The Washington Nationals are shaking up the trade deadline by floating Juan Soto in MLB trade rumors. If another team is going to land one of the best players ever to hit the trade market, it’s likely going to require significant sacrifices.
Soto’s situation is unlike many situations we’ve seen in recent years. While MLB stars like Trea Turner and Manny Machado have been traded, those deals happened when the players had less than two seasons of contractual control remaining. Any team that lands Soto would have him through 2024.
- Juan Soto contract: $17.1 million (2022), arbitration eligible (2023-’24)
Soto is also arguably the most talented hitter in baseball. A perennial NL MVP candidate, this is a 23-year-old outfielder who can instantly become the face of a franchise. Washington knows how valuable Soto is and it is setting an extraordinary asking price.
It will take more than just a pool of top prospects for a club to land Soto this summer or during the MLB offseason. If a general manager wants to put their team in the best position to acquire one of the game’s biggest stars, they’ll likely need to go to ownership first.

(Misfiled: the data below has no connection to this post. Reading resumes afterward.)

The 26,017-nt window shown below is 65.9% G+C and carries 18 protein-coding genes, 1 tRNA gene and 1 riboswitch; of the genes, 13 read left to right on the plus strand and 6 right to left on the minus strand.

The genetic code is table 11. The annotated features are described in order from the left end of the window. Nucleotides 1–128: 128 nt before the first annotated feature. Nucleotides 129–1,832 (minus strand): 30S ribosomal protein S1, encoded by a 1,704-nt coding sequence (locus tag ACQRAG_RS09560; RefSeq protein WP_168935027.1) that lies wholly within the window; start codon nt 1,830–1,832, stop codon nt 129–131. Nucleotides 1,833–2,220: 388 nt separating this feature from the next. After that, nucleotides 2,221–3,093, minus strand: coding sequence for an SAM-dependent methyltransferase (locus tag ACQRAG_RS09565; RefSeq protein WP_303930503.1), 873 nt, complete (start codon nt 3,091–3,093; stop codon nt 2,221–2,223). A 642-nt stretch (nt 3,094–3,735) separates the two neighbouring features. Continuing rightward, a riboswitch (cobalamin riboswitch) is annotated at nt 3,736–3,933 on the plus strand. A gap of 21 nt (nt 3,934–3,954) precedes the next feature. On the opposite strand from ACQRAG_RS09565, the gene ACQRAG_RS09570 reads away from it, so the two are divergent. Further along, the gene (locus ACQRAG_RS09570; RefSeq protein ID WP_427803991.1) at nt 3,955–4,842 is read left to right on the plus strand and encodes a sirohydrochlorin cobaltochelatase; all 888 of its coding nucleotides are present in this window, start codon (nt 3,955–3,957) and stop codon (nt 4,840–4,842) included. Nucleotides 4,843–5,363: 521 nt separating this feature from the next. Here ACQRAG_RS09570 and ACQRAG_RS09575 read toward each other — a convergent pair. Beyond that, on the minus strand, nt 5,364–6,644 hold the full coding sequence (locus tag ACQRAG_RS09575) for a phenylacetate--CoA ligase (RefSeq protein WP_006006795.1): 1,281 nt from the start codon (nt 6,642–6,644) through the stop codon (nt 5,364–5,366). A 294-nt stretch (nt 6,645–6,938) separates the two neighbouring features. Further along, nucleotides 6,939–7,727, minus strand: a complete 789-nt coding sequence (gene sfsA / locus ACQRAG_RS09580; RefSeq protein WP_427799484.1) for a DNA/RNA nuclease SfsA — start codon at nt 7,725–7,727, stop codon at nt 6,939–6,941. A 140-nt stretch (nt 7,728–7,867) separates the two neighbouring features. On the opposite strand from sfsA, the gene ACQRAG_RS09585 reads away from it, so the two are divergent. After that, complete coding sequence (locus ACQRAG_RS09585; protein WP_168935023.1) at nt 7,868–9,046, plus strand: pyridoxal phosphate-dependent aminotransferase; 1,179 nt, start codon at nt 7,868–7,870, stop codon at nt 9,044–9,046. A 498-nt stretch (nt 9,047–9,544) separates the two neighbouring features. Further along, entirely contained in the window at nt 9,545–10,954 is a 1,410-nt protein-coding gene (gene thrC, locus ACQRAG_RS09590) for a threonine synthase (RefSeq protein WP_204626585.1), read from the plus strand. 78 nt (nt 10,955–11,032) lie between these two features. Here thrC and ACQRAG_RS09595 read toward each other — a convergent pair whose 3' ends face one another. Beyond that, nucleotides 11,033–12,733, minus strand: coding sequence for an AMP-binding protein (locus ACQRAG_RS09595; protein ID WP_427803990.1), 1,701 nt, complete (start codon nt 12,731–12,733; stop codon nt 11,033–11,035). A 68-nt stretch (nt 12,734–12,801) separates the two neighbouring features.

According to Jim Bowden of The Athletic, the Nationals want any team acquiring Soto to also absorb the “bad contract” of starting pitcher Patrick Corbin. This is in addition to Washington’s demands for multiple top prospects and young MLB-ready players.
It shouldn’t come as a surprise. The Nationals hold the leverage in this situation at a time when both MLB postseason contenders and even those on the outside want Soto. As a result, Washington can use its positioning to try and offload a terrible contract.
Impact of Patrick Corbin contract on Juan Soto trade
The Washington Nationals signed Patrick Corbin in December 2018, a six-year deal worth $140 million that seemed risky even at the time. While Corbin later helped the club win the World Series, his deal is now one of the worst MLB contracts moving forward.
- Patrick Corbin contract: $23.416 million salary (2022), $24.416 million salary (2023). $35.4 million salary (2024), $10 million deferred in 2025
An MLB owner will need to sign off on absorbing the more than $50 million owed to Corbin over the next three years. Washington will likely balk at being asked to cover any significant portion of the deal. Keep in mind that the team acquiring Soto will likely want to sign him to an extension and that will cost upwards of $500 million.
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There are likely several organizations willing to eat Corbin’s contract if it gives them a better shot at acquiring Soto. The 33-year-old southpaw does have an awful 5.87 ERA and 1.70 WHIP this season, so he likely would function as nothing more than highly-paid pitching depth.
The Nationals could likely receive an even greater haul of young talent if they took Corbin out of the deal. However, the opportunity to offload more than $50 million in guaranteed salary is likely a huge factor for ownership with a sale of the team on the horizon.